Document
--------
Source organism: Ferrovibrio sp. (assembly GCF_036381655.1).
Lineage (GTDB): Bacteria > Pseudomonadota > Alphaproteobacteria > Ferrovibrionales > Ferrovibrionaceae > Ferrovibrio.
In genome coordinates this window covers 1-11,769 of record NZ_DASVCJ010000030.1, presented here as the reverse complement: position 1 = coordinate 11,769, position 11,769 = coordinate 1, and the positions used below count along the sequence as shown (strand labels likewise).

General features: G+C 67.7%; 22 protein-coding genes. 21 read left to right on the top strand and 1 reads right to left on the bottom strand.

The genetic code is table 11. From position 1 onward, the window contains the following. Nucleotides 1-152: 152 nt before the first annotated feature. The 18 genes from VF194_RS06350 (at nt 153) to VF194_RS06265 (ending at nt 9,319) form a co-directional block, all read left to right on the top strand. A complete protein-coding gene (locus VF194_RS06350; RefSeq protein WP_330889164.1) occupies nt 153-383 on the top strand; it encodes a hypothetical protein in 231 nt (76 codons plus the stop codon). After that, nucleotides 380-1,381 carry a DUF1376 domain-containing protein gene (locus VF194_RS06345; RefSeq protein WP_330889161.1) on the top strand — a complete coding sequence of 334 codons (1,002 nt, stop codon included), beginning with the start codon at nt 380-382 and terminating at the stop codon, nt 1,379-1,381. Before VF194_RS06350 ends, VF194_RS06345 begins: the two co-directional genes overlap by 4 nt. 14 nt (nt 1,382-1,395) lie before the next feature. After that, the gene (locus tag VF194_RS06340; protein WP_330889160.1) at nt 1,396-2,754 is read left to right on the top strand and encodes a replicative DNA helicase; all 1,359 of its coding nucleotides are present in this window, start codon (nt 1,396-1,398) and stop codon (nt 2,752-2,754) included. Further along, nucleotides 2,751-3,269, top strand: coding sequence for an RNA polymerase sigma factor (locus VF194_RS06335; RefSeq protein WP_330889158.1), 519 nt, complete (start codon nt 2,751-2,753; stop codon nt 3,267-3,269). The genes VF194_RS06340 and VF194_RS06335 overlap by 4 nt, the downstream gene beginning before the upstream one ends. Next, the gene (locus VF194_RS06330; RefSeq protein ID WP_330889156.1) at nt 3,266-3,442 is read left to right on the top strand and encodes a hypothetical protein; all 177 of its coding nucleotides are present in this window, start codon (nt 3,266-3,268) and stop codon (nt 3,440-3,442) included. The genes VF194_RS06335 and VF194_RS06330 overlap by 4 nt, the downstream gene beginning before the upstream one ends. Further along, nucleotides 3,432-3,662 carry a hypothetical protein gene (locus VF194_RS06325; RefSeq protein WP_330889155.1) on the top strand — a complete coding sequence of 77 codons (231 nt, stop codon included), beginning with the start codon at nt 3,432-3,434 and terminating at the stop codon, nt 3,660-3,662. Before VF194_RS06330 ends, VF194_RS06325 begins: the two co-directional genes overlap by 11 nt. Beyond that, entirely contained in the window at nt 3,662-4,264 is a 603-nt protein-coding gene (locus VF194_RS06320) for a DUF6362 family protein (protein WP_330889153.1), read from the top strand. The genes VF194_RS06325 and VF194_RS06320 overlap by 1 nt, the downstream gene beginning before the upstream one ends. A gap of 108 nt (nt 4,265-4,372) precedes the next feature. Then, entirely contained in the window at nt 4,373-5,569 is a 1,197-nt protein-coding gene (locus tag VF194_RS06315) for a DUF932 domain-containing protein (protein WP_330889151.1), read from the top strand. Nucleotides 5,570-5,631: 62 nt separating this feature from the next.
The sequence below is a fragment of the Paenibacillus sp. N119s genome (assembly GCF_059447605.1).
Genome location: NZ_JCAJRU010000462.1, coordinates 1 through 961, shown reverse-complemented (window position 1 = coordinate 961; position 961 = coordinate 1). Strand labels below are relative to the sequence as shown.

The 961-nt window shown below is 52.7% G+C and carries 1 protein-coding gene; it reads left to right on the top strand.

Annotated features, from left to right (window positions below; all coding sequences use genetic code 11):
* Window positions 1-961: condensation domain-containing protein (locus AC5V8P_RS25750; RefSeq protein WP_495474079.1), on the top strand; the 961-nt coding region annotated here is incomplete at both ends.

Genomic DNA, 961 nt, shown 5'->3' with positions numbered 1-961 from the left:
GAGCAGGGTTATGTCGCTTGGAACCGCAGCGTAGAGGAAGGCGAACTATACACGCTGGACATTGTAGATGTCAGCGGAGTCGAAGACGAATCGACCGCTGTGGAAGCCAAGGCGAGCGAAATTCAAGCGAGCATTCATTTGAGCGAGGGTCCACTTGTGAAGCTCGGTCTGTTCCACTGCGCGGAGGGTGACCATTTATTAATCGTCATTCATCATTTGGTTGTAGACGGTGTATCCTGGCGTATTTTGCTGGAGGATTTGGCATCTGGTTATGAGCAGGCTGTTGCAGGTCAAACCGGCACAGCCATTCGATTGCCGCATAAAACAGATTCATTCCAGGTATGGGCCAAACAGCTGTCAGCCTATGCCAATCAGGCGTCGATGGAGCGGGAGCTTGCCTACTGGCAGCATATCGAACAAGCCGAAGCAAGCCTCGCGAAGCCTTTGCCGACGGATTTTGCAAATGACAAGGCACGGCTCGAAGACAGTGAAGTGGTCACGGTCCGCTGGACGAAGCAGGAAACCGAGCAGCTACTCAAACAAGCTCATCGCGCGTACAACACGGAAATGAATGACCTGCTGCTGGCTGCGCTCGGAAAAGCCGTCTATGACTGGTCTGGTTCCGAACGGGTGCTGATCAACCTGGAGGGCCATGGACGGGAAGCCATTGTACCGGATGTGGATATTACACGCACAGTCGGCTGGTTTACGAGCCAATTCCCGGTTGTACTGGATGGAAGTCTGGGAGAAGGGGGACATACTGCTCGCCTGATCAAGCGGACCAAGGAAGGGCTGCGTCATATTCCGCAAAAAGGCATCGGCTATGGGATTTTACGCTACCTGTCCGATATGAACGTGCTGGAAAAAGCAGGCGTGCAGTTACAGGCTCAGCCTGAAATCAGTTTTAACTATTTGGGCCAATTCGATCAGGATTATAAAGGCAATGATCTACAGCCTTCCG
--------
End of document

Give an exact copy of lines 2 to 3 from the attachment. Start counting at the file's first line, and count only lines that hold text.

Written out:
Lineage (GTDB): Bacteria > Pseudomonadota > Alphaproteobacteria > Ferrovibrionales > Ferrovibrionaceae > Ferrovibrio.
In genome coordinates this window covers 1-11,769 of record NZ_DASVCJ010000030.1, presented here as the reverse complement: position 1 = coordinate 11,769, position 11,769 = coordinate 1, and the positions used below count along the sequence as shown (strand labels likewise).